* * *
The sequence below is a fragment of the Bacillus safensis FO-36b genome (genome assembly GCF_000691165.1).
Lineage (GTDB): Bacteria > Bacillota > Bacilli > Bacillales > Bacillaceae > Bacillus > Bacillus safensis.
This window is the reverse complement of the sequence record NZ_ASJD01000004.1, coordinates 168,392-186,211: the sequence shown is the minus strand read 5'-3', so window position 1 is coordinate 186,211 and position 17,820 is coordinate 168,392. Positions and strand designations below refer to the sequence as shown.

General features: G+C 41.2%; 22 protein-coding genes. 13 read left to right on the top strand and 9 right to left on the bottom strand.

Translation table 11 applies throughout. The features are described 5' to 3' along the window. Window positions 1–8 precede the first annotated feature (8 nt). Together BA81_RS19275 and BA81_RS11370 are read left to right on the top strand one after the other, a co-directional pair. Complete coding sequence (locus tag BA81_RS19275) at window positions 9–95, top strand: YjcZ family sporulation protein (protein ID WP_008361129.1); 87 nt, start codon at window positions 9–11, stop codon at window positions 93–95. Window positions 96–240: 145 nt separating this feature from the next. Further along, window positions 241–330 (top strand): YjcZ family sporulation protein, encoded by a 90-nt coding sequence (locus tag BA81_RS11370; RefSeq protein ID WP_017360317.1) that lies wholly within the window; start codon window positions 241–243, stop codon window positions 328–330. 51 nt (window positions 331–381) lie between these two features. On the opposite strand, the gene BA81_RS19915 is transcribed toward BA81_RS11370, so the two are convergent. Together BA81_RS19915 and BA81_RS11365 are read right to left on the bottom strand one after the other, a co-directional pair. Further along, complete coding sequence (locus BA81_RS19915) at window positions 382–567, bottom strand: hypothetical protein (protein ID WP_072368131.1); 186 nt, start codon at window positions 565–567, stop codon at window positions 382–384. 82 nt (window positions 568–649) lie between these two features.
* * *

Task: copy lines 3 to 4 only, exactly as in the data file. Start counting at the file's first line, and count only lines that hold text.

This window is the reverse complement of the sequence record NZ_ASJD01000004.1, coordinates 168,392-186,211: the sequence shown is the minus strand read 5'-3', so window position 1 is coordinate 186,211 and position 17,820 is coordinate 168,392. Positions and strand designations below refer to the sequence as shown.

General features: G+C 41.2%; 22 protein-coding genes. 13 read left to right on the top strand and 9 right to left on the bottom strand.